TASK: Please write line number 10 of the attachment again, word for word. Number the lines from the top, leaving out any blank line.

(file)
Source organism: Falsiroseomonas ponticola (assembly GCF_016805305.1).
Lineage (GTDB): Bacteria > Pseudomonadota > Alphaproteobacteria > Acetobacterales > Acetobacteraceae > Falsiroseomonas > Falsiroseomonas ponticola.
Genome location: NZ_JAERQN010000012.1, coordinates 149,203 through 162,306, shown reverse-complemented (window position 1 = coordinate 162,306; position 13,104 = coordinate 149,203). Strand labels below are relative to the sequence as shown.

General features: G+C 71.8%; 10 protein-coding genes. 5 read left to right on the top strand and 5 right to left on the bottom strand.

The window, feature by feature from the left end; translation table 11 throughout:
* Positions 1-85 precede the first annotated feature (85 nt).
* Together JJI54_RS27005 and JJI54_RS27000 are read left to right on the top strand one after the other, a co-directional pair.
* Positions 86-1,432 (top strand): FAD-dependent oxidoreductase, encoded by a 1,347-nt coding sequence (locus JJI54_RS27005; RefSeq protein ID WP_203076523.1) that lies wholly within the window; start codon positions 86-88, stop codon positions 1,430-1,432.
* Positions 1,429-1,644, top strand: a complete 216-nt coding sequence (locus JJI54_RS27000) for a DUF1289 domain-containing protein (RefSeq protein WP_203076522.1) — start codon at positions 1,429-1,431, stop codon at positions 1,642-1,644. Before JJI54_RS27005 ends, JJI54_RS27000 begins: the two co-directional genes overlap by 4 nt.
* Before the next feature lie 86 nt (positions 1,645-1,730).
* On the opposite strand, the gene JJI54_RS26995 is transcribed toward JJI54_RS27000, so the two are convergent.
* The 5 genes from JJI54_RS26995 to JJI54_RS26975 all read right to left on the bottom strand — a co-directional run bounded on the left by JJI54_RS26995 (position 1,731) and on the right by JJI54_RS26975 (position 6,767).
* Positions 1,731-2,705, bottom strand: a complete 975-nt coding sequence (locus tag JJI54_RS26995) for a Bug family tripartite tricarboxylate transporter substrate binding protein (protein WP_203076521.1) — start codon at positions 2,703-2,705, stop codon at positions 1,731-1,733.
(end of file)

* Before the next feature lie 86 nt (positions 1,645-1,730).